There’s plenty of talent on the roster, but nobody who, right now, could conceivably step to the Man or the EST. With some TLC and hopefully sans haunted doll midcard matches, Morgan, Yim, and Nox could all be possibilities for the title scene come Royal Rumble, but that leaves almost 3 months of treading water for Lynch or Belair. Depending on when they’re cleared, both Asuka or Bayley would be great picks to return to Mondays—but again, that’s a waiting game. In the immediate post-Crown Jewel future, Raw’s title scene looks a bit unsure.


Refreshing the Main Event Scene

After Friday night, the red brand’s men’s main event was equally suspect; their biggest non-Big E pull was Edge, who has my forever respect for a tenured career on Syfy’s Haven, but obviously isn’t wrestling the same way he was in 2002. Monday managed to turn that around by snagging Edge’s new houseguest Seth Rollins, Bobby Lashley, Keith Lee, and Kevin Owens.

While we’ve still got Big E vs McIntyre this month to get through, I’d put my money on Owens going for the title again. I don’t see E losing any time soon, but in the meantime he and KO could put out some fantastic matches that make them both look like the stars they are. Lesnar is still tangled up with Reigns, but depending on how that saga goes, I’d be very interested him and Big E slapping meat. Lee and E is just as enticing; with the addition of several new fresh faces, the title picture is a far cry from when we had to watch McIntyre and Lashley cut the same promo for six weeks post-Mania 38. Dark days. Having someone like Big E spearheading the show is nearly enough to make Raw appointment TV again.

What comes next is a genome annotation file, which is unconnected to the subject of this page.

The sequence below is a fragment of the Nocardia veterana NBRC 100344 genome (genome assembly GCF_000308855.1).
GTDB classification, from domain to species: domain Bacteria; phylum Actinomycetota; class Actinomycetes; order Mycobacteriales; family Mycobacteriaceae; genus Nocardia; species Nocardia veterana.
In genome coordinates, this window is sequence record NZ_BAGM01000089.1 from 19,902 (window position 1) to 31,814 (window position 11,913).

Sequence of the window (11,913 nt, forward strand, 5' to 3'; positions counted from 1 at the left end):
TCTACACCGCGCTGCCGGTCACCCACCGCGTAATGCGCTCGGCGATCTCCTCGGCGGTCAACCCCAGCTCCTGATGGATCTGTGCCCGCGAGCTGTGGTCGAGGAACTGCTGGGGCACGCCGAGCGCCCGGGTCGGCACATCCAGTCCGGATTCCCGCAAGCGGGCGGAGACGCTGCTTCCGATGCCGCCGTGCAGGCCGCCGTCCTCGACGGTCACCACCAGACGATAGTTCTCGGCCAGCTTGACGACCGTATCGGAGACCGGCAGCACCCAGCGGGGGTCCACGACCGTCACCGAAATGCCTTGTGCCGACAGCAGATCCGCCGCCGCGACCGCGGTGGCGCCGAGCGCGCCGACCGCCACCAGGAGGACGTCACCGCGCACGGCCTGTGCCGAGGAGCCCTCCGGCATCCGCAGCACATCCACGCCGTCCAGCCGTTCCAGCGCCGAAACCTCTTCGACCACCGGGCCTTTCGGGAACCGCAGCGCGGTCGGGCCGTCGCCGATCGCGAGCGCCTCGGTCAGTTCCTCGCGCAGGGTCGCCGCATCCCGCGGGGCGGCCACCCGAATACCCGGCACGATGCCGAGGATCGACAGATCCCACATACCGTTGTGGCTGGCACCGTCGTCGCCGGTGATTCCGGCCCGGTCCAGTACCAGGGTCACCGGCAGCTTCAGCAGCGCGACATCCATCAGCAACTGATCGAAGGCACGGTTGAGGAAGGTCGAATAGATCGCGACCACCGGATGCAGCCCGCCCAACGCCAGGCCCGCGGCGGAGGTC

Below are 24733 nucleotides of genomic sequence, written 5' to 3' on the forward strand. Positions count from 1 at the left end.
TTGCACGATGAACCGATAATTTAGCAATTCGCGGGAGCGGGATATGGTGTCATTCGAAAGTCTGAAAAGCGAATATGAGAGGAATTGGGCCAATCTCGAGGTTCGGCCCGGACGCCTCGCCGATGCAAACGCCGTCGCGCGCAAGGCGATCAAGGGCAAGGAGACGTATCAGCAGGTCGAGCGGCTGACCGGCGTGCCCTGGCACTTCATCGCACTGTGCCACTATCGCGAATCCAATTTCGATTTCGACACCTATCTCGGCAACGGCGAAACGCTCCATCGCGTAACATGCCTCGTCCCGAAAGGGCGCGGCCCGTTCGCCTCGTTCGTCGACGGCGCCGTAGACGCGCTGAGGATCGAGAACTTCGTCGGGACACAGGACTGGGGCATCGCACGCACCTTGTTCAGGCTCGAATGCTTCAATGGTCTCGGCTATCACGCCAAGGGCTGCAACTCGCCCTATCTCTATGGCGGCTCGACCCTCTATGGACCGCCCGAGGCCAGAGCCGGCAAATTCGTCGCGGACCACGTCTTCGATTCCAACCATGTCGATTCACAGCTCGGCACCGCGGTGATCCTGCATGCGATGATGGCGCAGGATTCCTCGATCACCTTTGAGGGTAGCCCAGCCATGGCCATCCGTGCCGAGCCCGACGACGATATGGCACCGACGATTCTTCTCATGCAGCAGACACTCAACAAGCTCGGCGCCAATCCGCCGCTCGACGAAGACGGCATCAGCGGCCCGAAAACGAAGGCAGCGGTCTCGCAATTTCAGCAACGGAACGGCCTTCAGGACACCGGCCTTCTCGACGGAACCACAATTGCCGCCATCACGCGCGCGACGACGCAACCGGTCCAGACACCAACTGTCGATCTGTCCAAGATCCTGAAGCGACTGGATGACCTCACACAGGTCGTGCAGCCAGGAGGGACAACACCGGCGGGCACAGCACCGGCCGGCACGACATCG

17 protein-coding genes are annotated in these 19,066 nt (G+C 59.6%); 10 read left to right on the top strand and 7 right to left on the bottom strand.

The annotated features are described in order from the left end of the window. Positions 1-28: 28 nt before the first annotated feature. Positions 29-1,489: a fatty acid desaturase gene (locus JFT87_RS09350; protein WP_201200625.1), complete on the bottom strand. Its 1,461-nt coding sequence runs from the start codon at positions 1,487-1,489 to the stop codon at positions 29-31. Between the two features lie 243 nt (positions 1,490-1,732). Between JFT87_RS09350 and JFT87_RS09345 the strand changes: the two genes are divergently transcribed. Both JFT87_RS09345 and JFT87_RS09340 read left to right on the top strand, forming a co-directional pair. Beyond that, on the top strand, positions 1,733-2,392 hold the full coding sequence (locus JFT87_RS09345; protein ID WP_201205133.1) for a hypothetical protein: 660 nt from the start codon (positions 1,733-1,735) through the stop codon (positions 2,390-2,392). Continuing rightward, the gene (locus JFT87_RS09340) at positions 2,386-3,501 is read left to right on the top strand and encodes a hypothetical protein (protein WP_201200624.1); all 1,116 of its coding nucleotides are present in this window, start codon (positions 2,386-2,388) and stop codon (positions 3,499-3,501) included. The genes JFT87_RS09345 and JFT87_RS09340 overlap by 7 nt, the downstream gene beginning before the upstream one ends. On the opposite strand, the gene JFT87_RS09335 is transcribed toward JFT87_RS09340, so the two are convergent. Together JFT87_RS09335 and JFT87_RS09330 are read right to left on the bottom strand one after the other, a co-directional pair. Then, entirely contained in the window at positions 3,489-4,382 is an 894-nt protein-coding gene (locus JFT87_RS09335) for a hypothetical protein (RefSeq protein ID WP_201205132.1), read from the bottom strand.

For the second year in a row we’ve lost The New Day as a trio. I don’t understand what the Draft specifically has against E, Woods, and Kingston when groups like Hit Row and the inseparable duo of Happy Corbin and Madcap Moss were drafted together. Big E is the champ so he’d be a natural first round pick, but why couldn’t Kingston and Woods come along for the ride? Last year, when E was again drafted solo, the talk was all around him becoming a world champion—which took 11 months to happen.

Don’t get me wrong, E has had one of the better written journeys over the past year, and his victory over Lashley was a fitting culmination, but I don’t want to sit through another 12 months without the New Day complete. All three men bring out the best in each other, both inside the ring and slinging pancakes at people outside of it. The good news here is that WWE breaks their own rules as much as they make them, so I wouldn’t be too shocked to see Kofi and Xavier make some crossover appearances. Maybe we’ll get a “losing tag team leaves SmackDown forever, but also can’t show up on NXT” match this winter.

So which brand had the better Draft? Angel Garza and Humberto Carrillo are going to SmackDown, so you already know I’m gonna side with the blue brand on this. Even beyond my own personal rating scale (which counts the number of hotties divided by the number of bogus matches I’ll have to sit through,) it seems Fridays on Fox are just a little more stacked than their Monday night counterpart. But let’s remember—it’s not the depth of your talent, but what you do with them. And WWE has shown us that no matter how good the roster, there’s always a way to mess it up somehow.